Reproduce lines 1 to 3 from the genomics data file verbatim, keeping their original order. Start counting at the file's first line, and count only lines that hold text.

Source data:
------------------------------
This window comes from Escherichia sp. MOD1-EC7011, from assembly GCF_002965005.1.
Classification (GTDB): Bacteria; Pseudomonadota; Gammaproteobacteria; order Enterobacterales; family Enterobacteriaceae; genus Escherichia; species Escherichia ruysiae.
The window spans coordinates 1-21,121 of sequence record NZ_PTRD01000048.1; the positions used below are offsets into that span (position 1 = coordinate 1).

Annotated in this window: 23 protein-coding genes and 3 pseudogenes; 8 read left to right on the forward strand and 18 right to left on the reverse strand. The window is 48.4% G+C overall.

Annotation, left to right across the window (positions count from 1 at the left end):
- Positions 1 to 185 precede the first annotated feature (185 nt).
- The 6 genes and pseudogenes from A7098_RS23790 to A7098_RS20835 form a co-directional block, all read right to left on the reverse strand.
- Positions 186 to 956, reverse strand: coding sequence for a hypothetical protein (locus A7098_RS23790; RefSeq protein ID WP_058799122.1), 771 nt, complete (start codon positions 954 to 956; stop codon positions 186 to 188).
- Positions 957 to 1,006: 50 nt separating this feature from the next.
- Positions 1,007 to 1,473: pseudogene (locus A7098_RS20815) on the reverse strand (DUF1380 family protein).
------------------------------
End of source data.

This window comes from Escherichia sp. MOD1-EC7011, from assembly GCF_002965005.1.
Classification (GTDB): Bacteria; Pseudomonadota; Gammaproteobacteria; order Enterobacterales; family Enterobacteriaceae; genus Escherichia; species Escherichia ruysiae.
The window spans coordinates 1-21,121 of sequence record NZ_PTRD01000048.1; the positions used below are offsets into that span (position 1 = coordinate 1).